Red Carpet Green Dress (RCGD) is a women-led, solution-focused organisation who work with the Annual Academy Awards. Book Smart Actor, Kaitlyn Dever, wore a 100% sustainable Louis Vuitton dress in collaboration with RCGD. The organisation work with global and small independent brands to promote circular design and the use of regenerative materials. RCGD also work in close alliance with environmental charities, such as Greenpeace, to be part of a progressive conversation.

The BAFTAs had an eco-friendly dress code

The 2020 BAFTAs ceremony had an eco-friendly dress code that encouraged celebrities to seek out sustainable brands, wear pre-loved gowns, and showcase the best of green design on a global stage. Disappointingly, not all celebrities adhered to said dress code. However, Little Women nominee Saoirse Ronan stood out in repurposed black satin gown from the 2012 BAFTAs award ceremony. It showcased a V-neck bodice as part of an opulent ruffled Gucci gown. Even the original 2012 satin dress was made from wholly sustainable fabric. A Gucci gown isn’t fast fashion- but even designer frocks fuel the fast-fashion industry by encouraging a single-use culture.

Lessons from the pandemic

But this still begs the questions- what does this mean? Is this ‘progress’ just an attempt at ‘greenwashing’? And what good does a rich, privileged celebrity championing sustainability actually do? In reality, only a very small amount of greenhouse gas emissions are saved by a few people wearing greener dresses. However, eco-friendly looks are a lot more about the message than the actual carbon dioxide emissions prevented. When, during the pandemic, two of the biggest fashion manufacturers- Italy and China- were forced to halt in March to flatten the infection curve, they both saw their bi-product waste and carbon dioxide emissions plummet. According to Climate Brief, China’s overall emissions dropped by a quarter and Venice’s canals became clear enough to see fish swimming in them once again. As we make our way through a recession, consumers are given two options. Either they stick to buying cheap, toxic, flimsy fast-fashion pieces, or they start to re-wear, repurpose, and purchase fewer items. The pandemic has slapped us across the face to expose societies’ unsavoury workings- celebrities and consumers must acknowledge their positionality in this mess.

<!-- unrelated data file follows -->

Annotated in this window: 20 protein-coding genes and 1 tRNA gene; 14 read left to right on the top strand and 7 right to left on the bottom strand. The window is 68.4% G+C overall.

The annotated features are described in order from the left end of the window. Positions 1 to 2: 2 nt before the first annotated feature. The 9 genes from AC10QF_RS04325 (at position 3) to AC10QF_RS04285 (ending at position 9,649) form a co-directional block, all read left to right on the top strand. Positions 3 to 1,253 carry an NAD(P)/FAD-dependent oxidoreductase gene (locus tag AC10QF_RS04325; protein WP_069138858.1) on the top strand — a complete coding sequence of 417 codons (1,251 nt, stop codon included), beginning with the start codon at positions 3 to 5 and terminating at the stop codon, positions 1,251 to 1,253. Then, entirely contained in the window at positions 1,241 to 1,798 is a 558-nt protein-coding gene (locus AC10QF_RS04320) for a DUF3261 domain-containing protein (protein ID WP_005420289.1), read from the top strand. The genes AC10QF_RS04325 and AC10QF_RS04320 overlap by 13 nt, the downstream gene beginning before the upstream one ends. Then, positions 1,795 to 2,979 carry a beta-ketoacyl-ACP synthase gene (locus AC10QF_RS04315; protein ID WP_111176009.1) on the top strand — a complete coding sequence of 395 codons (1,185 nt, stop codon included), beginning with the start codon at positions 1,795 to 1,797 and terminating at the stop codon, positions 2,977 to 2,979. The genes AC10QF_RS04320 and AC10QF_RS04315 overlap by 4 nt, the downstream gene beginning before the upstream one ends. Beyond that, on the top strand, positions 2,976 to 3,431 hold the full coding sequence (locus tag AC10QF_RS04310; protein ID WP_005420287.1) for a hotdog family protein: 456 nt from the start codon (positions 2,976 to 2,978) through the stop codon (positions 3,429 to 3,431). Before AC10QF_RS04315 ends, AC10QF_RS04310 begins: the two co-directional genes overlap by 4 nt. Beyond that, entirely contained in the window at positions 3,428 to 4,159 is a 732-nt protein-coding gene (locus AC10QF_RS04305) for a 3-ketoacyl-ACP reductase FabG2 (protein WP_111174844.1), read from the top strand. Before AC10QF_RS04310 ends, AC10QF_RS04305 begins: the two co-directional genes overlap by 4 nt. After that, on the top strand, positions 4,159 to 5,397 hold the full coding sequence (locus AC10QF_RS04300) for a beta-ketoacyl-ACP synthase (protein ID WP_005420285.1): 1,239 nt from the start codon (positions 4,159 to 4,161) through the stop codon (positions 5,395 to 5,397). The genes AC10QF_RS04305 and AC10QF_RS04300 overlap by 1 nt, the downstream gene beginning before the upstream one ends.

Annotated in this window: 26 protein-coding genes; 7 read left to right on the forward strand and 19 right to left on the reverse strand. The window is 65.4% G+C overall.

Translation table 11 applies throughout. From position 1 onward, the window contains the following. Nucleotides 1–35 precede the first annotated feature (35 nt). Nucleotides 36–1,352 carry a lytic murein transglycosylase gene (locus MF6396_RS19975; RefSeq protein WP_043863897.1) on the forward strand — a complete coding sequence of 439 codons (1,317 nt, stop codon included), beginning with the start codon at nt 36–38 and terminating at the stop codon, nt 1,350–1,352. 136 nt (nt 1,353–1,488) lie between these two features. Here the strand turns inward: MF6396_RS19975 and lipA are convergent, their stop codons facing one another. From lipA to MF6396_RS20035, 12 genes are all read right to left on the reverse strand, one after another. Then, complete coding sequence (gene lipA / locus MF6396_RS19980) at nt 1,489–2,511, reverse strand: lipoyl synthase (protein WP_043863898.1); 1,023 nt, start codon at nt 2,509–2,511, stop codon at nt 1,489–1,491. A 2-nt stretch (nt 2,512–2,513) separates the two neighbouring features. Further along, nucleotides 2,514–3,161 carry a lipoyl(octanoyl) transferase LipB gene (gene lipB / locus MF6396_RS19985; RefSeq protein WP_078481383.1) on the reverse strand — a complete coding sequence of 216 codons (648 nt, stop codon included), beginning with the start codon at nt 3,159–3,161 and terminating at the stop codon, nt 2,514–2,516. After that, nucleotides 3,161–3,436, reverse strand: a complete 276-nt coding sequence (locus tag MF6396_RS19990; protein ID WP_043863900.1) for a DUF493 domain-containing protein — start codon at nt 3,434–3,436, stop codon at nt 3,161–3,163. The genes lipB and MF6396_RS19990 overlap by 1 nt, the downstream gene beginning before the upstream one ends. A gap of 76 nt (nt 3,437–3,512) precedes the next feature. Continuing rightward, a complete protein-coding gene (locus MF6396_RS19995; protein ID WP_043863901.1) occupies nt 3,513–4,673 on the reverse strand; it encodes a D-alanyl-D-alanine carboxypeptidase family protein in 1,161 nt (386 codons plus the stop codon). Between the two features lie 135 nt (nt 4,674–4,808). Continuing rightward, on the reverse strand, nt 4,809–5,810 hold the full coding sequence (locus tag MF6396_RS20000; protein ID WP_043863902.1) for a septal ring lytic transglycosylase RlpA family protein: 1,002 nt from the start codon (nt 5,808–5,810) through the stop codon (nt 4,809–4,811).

Red carpet events have the power for positive change

In the past, red carpet events have been so influential in encouraging toxic beauty standards, reinforcing misrepresentation, and driving consumer culture. Therefore, the red carpet has the power to send out a more positive message. Perhaps it’s time for a new award- an award that commends individuals for excelling in creative, sustainable fashion innovation. 2020’s events provided hope, but the red carpet still demands a shake-up. It needs a future-proof message- one of sustainable fashion, and thinking, and living with a conscience. We need a green red carpet now.